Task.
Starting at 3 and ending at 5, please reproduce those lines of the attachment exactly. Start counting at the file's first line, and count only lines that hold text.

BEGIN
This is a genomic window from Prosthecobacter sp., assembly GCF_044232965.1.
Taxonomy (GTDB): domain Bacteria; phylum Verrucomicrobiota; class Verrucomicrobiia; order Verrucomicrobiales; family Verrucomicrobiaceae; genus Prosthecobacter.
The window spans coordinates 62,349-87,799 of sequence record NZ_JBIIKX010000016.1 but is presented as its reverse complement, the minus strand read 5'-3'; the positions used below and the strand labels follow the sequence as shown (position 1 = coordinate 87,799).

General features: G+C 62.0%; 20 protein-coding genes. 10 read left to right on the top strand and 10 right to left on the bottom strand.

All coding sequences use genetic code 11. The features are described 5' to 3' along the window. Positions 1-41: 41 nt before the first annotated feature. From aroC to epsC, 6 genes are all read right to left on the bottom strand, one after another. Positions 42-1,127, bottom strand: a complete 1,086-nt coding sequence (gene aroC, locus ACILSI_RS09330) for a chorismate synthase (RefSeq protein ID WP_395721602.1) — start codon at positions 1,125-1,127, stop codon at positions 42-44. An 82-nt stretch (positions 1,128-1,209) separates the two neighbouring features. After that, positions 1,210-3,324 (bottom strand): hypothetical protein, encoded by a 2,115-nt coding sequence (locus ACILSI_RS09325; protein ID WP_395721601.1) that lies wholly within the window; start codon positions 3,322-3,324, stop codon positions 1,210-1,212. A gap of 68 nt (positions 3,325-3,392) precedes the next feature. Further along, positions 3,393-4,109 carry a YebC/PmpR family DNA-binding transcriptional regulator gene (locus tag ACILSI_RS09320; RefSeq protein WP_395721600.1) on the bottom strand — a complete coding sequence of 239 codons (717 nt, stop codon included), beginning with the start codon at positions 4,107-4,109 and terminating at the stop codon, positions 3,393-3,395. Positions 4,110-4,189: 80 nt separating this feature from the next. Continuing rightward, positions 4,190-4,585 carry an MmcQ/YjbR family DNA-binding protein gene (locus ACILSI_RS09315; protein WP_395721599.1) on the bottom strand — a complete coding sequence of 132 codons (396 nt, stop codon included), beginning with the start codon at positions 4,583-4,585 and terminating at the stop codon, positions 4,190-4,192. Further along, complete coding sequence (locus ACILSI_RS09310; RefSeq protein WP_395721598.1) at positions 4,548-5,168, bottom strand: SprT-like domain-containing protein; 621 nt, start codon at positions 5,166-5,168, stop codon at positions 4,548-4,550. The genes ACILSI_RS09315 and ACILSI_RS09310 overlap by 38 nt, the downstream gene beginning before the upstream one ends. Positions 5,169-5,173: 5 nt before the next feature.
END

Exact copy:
The window spans coordinates 62,349-87,799 of sequence record NZ_JBIIKX010000016.1 but is presented as its reverse complement, the minus strand read 5'-3'; the positions used below and the strand labels follow the sequence as shown (position 1 = coordinate 87,799).

General features: G+C 62.0%; 20 protein-coding genes. 10 read left to right on the top strand and 10 right to left on the bottom strand.

All coding sequences use genetic code 11. The features are described 5' to 3' along the window. Positions 1-41: 41 nt before the first annotated feature. From aroC to epsC, 6 genes are all read right to left on the bottom strand, one after another. Positions 42-1,127, bottom strand: a complete 1,086-nt coding sequence (gene aroC, locus ACILSI_RS09330) for a chorismate synthase (RefSeq protein ID WP_395721602.1) — start codon at positions 1,125-1,127, stop codon at positions 42-44. An 82-nt stretch (positions 1,128-1,209) separates the two neighbouring features. After that, positions 1,210-3,324 (bottom strand): hypothetical protein, encoded by a 2,115-nt coding sequence (locus ACILSI_RS09325; protein ID WP_395721601.1) that lies wholly within the window; start codon positions 3,322-3,324, stop codon positions 1,210-1,212. A gap of 68 nt (positions 3,325-3,392) precedes the next feature. Further along, positions 3,393-4,109 carry a YebC/PmpR family DNA-binding transcriptional regulator gene (locus tag ACILSI_RS09320; RefSeq protein WP_395721600.1) on the bottom strand — a complete coding sequence of 239 codons (717 nt, stop codon included), beginning with the start codon at positions 4,107-4,109 and terminating at the stop codon, positions 3,393-3,395. Positions 4,110-4,189: 80 nt separating this feature from the next. Continuing rightward, positions 4,190-4,585 carry an MmcQ/YjbR family DNA-binding protein gene (locus ACILSI_RS09315; protein WP_395721599.1) on the bottom strand — a complete coding sequence of 132 codons (396 nt, stop codon included), beginning with the start codon at positions 4,583-4,585 and terminating at the stop codon, positions 4,190-4,192. Further along, complete coding sequence (locus ACILSI_RS09310; RefSeq protein WP_395721598.1) at positions 4,548-5,168, bottom strand: SprT-like domain-containing protein; 621 nt, start codon at positions 5,166-5,168, stop codon at positions 4,548-4,550. The genes ACILSI_RS09315 and ACILSI_RS09310 overlap by 38 nt, the downstream gene beginning before the upstream one ends. Positions 5,169-5,173: 5 nt before the next feature.